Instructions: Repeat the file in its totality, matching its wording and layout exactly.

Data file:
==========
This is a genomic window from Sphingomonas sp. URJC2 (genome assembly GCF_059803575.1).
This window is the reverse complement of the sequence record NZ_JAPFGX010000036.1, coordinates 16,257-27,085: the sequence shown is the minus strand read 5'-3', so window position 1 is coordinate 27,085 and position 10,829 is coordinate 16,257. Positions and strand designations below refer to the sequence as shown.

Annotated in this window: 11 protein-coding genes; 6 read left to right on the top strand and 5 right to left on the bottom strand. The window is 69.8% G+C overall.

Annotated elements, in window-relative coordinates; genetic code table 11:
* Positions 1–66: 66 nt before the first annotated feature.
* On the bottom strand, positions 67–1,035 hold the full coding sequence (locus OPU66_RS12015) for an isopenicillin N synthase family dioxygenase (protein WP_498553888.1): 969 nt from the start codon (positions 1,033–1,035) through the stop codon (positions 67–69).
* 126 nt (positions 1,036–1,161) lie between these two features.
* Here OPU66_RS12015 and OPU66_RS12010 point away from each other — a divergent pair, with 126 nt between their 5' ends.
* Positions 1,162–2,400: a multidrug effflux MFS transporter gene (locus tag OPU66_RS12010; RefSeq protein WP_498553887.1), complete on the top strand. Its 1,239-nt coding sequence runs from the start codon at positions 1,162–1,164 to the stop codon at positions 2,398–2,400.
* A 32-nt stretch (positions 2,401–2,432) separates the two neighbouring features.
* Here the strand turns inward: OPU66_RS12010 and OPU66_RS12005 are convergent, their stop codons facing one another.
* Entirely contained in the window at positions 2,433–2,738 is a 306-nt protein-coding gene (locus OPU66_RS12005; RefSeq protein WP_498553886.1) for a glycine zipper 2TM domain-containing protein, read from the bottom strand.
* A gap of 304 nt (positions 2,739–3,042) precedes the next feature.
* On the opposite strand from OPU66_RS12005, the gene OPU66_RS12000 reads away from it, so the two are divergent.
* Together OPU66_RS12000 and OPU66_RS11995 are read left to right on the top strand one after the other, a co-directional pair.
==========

This is a genomic window from Sphingomonas sp. URJC2 (genome assembly GCF_059803575.1).
This window is the reverse complement of the sequence record NZ_JAPFGX010000036.1, coordinates 16,257-27,085: the sequence shown is the minus strand read 5'-3', so window position 1 is coordinate 27,085 and position 10,829 is coordinate 16,257. Positions and strand designations below refer to the sequence as shown.

Annotated in this window: 11 protein-coding genes; 6 read left to right on the top strand and 5 right to left on the bottom strand. The window is 69.8% G+C overall.

Annotated elements, in window-relative coordinates; genetic code table 11:
* Positions 1–66: 66 nt before the first annotated feature.
* On the bottom strand, positions 67–1,035 hold the full coding sequence (locus OPU66_RS12015) for an isopenicillin N synthase family dioxygenase (protein WP_498553888.1): 969 nt from the start codon (positions 1,033–1,035) through the stop codon (positions 67–69).
* 126 nt (positions 1,036–1,161) lie between these two features.
* Here OPU66_RS12015 and OPU66_RS12010 point away from each other — a divergent pair, with 126 nt between their 5' ends.
* Positions 1,162–2,400: a multidrug effflux MFS transporter gene (locus tag OPU66_RS12010; RefSeq protein WP_498553887.1), complete on the top strand. Its 1,239-nt coding sequence runs from the start codon at positions 1,162–1,164 to the stop codon at positions 2,398–2,400.
* A 32-nt stretch (positions 2,401–2,432) separates the two neighbouring features.
* Here the strand turns inward: OPU66_RS12010 and OPU66_RS12005 are convergent, their stop codons facing one another.
* Entirely contained in the window at positions 2,433–2,738 is a 306-nt protein-coding gene (locus OPU66_RS12005; RefSeq protein WP_498553886.1) for a glycine zipper 2TM domain-containing protein, read from the bottom strand.
* A gap of 304 nt (positions 2,739–3,042) precedes the next feature.
* On the opposite strand from OPU66_RS12005, the gene OPU66_RS12000 reads away from it, so the two are divergent.
* Together OPU66_RS12000 and OPU66_RS11995 are read left to right on the top strand one after the other, a co-directional pair.